Seminar on "New Responses to the D.C. HIV/AIDS Epidemic": D.C. Gentrification an Independent Risk Factor for City's Vulnerable Populations

December 7, 2012

Gregory Pappas, M.D., Ph.D.

Gregory Pappas, M.D., Ph.D.

On Monday, December 3, the D.C. Developmental Center for AIDS Research (D-CFAR) hosted a seminar with Dr. Gregory Pappas, Senior Deputy Director of the HIV/AIDS, Hepatitis, STD and TB Administration at the D.C. Department of Health. Entitled "New Responses to the D.C. HIV/AIDS Epidemic," Dr. Pappas's presentation focused on trends in D.C.'s HIV/AIDS epidemic, including current systems of health and care and major policy approaches.

According to Dr. Pappas, D.C. has eliminated many of the traditional barriers to care and treatment, including lack of transportation and cost of medicine. It has the second highest rate of insurance coverage in the nation after Massachusetts due in part to early implementation of the Affordable Care Act. He highlighted the correlation between the increased number of clean needles distributed since local funding for syringe exchange was legalized in 2007 along with the decreased number of cases of HIV transmission through needle sharing. Despite many successful programs, HIV prevalence in D.C. remains high at 2.7%, and only 29% of those who are HIV positive have maintained viral suppression. Because of stigma, African-American men who have sex with men (MSM) are less likely to be tested, get into treatment, and be virally suppressed; in fact, 25% of African-American MSM in D.C. are HIV positive.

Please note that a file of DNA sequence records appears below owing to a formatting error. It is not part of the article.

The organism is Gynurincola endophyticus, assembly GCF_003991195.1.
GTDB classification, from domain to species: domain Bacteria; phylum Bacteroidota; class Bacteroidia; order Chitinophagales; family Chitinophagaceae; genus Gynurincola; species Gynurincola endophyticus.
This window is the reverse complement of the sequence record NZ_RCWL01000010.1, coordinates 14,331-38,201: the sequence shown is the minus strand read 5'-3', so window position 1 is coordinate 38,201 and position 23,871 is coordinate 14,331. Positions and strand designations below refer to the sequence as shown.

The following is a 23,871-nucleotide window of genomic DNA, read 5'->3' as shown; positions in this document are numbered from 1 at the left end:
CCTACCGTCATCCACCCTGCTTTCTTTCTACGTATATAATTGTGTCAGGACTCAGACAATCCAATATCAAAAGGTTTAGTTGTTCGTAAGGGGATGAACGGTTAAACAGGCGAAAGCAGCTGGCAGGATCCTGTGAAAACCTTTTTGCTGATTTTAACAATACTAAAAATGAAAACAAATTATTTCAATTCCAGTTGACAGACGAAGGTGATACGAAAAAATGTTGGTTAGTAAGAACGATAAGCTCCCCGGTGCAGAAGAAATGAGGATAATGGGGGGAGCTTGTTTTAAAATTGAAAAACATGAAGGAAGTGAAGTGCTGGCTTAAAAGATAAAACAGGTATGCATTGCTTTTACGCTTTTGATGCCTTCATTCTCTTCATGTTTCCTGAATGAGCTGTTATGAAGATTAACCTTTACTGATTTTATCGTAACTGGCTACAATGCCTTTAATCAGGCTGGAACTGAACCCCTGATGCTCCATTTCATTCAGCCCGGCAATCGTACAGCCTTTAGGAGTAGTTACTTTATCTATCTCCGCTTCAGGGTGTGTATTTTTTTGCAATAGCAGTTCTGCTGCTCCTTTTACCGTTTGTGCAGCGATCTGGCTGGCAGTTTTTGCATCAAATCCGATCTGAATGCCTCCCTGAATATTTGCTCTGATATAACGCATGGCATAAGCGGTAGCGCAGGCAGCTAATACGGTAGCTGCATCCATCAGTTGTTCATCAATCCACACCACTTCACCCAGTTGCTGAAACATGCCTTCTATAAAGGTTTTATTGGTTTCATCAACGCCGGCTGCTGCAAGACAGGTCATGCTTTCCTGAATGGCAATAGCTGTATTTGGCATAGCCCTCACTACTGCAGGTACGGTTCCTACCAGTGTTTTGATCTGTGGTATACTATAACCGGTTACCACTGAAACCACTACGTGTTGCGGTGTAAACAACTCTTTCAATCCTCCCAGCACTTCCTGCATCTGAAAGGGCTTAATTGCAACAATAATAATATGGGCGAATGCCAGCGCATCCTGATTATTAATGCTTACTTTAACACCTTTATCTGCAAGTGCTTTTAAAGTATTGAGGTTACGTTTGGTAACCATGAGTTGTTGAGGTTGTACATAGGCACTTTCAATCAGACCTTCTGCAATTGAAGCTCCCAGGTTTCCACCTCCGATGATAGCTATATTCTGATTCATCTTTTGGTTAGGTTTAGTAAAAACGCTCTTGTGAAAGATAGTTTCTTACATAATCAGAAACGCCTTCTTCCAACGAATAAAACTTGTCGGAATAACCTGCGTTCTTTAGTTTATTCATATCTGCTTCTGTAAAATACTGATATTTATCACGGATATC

One of the most interesting aspects of Dr. Pappas' presentation was his discussion of gentrification in D.C. as an independent risk factor for HIV for vulnerable populations, as these populations' social capital is strained and displaced by the disruption of social networks due to the effects of renovation and restoration. In fact, he tracked rates of HIV incidence and gentrification and found that 55% of the variance in case rate distribution of HIV can be explained by gentrification alone.


In terms of policy approaches, Dr. Pappas suggested the idea of a "domestic PEPFAR," a kind of program that would invest large amounts of money into prevention, treatment and care with coordination across the federal and jurisdiction levels. He also discussed the importance of HIV medical homes, which could be used as the national model for patient-centered medical homes for people living with chronic diseases once the Affordable Care Act is implemented. In February, his office will be hosting a training focusing on achieving coordination between community based organizations and clinical caregivers to ensure the highest quality of care and support for people living with HIV.

Many of the points that Dr. Pappas discussed, while specific to D.C., can be adapted and applied to regions across the country. For example, his data on the correlation between syringe exchange programs and decreased rates of HIV transmission should serve as evidence for a greater number of these programs. His focus on policies like gentrification at the micro-level has proven to be extremely valuable, and we must consider how social structures and programs around the country have an effect on HIV. As Dr. Pappas and his office continue to build policy that ensures the greatest quality of care and support for people living with HIV across the country, we should look to D.C. to learn valuable lessons about our own programs and policies.

To learn more about the D.C. D-CFAR, you can visit their website by clicking here.

This article was provided by AIDS United. It is a part of the publication AIDS United Policy Update. Visit AIDS United's website to find out more about their activities and publications.

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